Abraham hid his wife Sarah in a box when abroad to conceal her from the Egyptian

custom officials. When they inquire about the contents he answers ‘barley’. “No”, they say,

it’s wheat.” “Alright”, Abraham says, “I shall pay the higher toll for wheat”. But then they

charge that the box contains pepper, then gold, then precious stones. Abraham gives in

every time. This behaviour arouses only suspicion and he is forced to open the box. When

the officials discover Sarah’s beauty, they inform the Pharaoh, who dispatches an army to

bring her to his Palace.



The Last Laugh, Tamar

etching / aquatint, 38 x 43 cm, plate size 20 x 25 cm, ed 30

A woman infiltrating the power structure. Tamar ’s first husband died and - as was the

custom - she was to marry the second brother. But he refused, fearing that her offspring

would not be his, and he died as well. She was now instructed to wait until the third son

reached adulthood, but she was not given to him. So when her father in law’s wife died,

Tamar decided to force the issue. She veiled herself, sat at the roadside and when Judah, her

father-in-law saw her, he desired her but did not know who she was. She asked, in return

for their lovemaking, three tokens from him which, later on, when she was pregnant, she

showed to prove that he was the father. Thus, instead of being burned as a whore, Judah

gave Tamar her well-deserved position.



The Condemned, Lot and his Daughters

etching / aquatint, 38 x 43 cm, plate size 20 x 25 cm, ed 30

Two angels in disguise came to town and Lot invited them to stay. The people of the town

demanded that Lot sent out his guest so that they could have their pleasure with them. Lot

defended their honour as their host. In order to satiate the towns peoples lust he pushed out

his daughters instead. The next day the cities of Sodom and Gomorra was destroyed because

of the sinful behaviour of its inhabitants, only Lot and his family were spared as they were

considered virtuous.



Looking Back, Lot’s Wife

etching / aquatint, 38 x 43 cm, plate size 20 x 25 cm, ed 30

The next day the cities Sodom and Gomorra were destroyed, fire and brimstone rained from

the heavens and destroyed both cities and the lands around it. However Lot, his wife and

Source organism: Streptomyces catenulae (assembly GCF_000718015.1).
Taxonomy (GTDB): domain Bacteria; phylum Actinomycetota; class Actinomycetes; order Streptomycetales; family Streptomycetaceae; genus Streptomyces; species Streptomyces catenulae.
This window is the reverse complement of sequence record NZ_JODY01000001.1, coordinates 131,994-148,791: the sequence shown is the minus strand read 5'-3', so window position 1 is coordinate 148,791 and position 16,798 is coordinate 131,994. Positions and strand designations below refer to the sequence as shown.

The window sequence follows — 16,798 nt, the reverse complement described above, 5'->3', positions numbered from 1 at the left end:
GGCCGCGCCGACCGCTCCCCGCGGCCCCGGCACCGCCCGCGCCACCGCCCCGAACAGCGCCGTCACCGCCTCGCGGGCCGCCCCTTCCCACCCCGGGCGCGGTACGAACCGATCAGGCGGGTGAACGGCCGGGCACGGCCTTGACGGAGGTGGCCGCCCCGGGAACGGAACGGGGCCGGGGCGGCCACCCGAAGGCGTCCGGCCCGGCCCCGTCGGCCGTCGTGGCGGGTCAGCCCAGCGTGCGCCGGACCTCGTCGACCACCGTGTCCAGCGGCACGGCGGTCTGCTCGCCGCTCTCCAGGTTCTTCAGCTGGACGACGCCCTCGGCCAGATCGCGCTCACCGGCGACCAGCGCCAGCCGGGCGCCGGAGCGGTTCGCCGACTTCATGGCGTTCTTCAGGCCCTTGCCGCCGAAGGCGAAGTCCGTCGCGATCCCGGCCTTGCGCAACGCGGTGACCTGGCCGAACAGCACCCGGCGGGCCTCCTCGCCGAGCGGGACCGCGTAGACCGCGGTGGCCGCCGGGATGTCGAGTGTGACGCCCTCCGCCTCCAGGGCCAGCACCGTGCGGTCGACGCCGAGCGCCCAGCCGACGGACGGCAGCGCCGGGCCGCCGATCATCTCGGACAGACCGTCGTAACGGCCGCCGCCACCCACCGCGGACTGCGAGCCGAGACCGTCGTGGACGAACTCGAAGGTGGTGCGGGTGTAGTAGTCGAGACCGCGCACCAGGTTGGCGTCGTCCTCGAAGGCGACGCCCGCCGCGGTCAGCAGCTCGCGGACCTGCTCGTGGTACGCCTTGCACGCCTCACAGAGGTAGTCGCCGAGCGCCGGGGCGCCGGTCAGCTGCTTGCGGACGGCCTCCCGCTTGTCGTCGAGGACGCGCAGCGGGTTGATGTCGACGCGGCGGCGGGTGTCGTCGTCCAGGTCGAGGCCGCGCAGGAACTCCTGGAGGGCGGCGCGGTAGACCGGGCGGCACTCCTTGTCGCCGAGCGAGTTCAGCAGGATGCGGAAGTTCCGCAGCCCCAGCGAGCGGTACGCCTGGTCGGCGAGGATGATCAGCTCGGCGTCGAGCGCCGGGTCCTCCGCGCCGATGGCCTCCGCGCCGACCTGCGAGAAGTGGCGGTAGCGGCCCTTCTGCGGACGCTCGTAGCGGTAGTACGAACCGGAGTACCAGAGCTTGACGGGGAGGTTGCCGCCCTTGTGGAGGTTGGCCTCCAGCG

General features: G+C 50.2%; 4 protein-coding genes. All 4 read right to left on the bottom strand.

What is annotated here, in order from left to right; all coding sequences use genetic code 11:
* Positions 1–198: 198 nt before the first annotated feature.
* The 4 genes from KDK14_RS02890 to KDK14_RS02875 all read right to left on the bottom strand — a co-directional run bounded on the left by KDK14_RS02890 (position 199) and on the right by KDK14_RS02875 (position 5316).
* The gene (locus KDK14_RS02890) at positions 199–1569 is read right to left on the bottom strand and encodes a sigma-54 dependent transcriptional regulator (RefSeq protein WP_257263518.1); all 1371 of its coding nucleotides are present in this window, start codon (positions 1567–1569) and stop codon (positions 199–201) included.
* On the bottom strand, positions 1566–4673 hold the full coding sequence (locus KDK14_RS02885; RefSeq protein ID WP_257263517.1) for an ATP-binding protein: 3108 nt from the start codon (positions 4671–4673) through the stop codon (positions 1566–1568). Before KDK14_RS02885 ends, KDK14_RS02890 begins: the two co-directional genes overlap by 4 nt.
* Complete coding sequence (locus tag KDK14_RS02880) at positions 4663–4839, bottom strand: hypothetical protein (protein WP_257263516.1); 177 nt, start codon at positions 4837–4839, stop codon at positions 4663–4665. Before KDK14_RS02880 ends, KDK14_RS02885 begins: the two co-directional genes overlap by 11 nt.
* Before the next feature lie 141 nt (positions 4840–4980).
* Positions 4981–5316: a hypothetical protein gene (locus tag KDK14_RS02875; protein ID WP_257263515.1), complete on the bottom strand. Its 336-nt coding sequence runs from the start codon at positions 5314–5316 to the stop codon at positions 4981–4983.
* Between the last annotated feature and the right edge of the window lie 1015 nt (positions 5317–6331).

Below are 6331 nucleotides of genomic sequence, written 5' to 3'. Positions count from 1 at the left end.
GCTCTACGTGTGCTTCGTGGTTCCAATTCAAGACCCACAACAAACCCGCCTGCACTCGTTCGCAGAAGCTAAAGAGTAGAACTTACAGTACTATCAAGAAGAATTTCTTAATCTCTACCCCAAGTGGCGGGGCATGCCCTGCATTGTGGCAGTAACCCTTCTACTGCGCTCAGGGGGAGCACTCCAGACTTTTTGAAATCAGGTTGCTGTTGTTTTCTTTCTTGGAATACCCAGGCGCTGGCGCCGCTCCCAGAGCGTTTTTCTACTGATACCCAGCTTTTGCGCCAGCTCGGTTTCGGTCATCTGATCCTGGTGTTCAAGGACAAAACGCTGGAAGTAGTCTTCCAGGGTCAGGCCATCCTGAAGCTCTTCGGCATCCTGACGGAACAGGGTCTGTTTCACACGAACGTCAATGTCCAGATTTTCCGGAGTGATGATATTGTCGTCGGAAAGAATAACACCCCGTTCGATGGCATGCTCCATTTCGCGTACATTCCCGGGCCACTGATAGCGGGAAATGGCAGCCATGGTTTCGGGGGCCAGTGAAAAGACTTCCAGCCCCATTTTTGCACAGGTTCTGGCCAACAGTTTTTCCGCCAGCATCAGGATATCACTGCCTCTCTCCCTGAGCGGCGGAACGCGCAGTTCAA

two daughters were the only ones to be saved. While they were fleeing into the desert, they

were warned by the angels ‘Don’t look back, and don’t stop anywhere in the plain or you

will be swept away’.Yet Lot’s wife did look back to that was lost and for her disobedience

she was turned into a Pillar of Salt.



The Refusal, Queen Vashti

etching / aquatint, 38 x 43 cm, plate size 20 x 25 cm, ed 30

Queen Vashti was a queen of Persia and the first wife of Persian King Ahasuerus. When the

King was merry with wine, he commanded to bring the Queen before him wearing the royal

crown so he could impress the peoples and the officials with her great beauty. When she

point blank. refused to be ogled at by the drunken guests of the king’s banquet he dethroned

her for her dissent. The King later chose Esther to succeed her.



Unguarded, Samson and Delilah

etching / aquatint, 38 x 43 cm, plate size 20 x 25 cm, ed 30

Samson was a god-fearing man of remarkable physical strength. He was in love with

Delilah who belonged to an enemy tribe. She was asked by her people to ferret out the

secret of his strength but each time she asked him Samson lied about the real source of his

strength. But at last he told her that his hair had never been cut and cutting it would sap

his strength. So when, after making love, he fell asleep on her lap she informed her tribe of

his secret and they came and cut off his hair and gouged out his eyes.



Vindication, Judith and Holofernes

etching / aquatint, 38 x 43 cm, plate size 20 x 25 cm, ed 30

Nebuchadrezzar, king of Assyria, sent his general Holofernes on an expedition against

Palestine. A beautiful widow named Judith left the besieged city of B in pretended flight

and foretold to Holofernes that he would be victorious. Entranced by her beauty and wit

he invited into his tent, where she cut off his head as he lay in drunken sleep. She and her

servant hid it in a bag to take it with her to the city where it was nailed to the city walls.

When the army saw their leader’s head they panicked and dispersed.



Beauty and the Beasts, Salome

etching / aquatint, 38 x 43 cm, plate size 20 x 25 cm, ed 30

Herod Antipas had imprisoned John the Baptist for condemning his marriage to Herodias,

the divorced wife of his half brother, but Herod was afraid to have the popular prophet